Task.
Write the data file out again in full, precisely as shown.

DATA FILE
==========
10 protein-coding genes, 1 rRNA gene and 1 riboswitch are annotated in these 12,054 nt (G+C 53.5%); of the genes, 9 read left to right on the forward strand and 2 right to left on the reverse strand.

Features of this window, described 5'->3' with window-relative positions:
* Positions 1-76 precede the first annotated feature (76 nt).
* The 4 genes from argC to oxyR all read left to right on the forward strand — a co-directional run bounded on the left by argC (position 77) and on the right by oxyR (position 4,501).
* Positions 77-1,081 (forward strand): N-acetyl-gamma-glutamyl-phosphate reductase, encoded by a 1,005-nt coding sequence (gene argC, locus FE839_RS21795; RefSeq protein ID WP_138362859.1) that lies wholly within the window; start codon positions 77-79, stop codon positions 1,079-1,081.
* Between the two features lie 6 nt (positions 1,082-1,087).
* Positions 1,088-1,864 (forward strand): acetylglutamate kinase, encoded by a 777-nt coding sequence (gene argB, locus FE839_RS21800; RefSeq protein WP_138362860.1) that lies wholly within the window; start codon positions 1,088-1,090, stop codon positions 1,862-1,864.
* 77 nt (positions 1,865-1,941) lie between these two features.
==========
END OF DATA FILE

10 protein-coding genes, 1 rRNA gene and 1 riboswitch are annotated in these 12,054 nt (G+C 53.5%); of the genes, 9 read left to right on the forward strand and 2 right to left on the reverse strand.

Features of this window, described 5'->3' with window-relative positions:
* Positions 1-76 precede the first annotated feature (76 nt).
* The 4 genes from argC to oxyR all read left to right on the forward strand — a co-directional run bounded on the left by argC (position 77) and on the right by oxyR (position 4,501).
* Positions 77-1,081 (forward strand): N-acetyl-gamma-glutamyl-phosphate reductase, encoded by a 1,005-nt coding sequence (gene argC, locus FE839_RS21795; RefSeq protein ID WP_138362859.1) that lies wholly within the window; start codon positions 77-79, stop codon positions 1,079-1,081.
* Between the two features lie 6 nt (positions 1,082-1,087).
* Positions 1,088-1,864 (forward strand): acetylglutamate kinase, encoded by a 777-nt coding sequence (gene argB, locus FE839_RS21800; RefSeq protein WP_138362860.1) that lies wholly within the window; start codon positions 1,088-1,090, stop codon positions 1,862-1,864.
* 77 nt (positions 1,865-1,941) lie between these two features.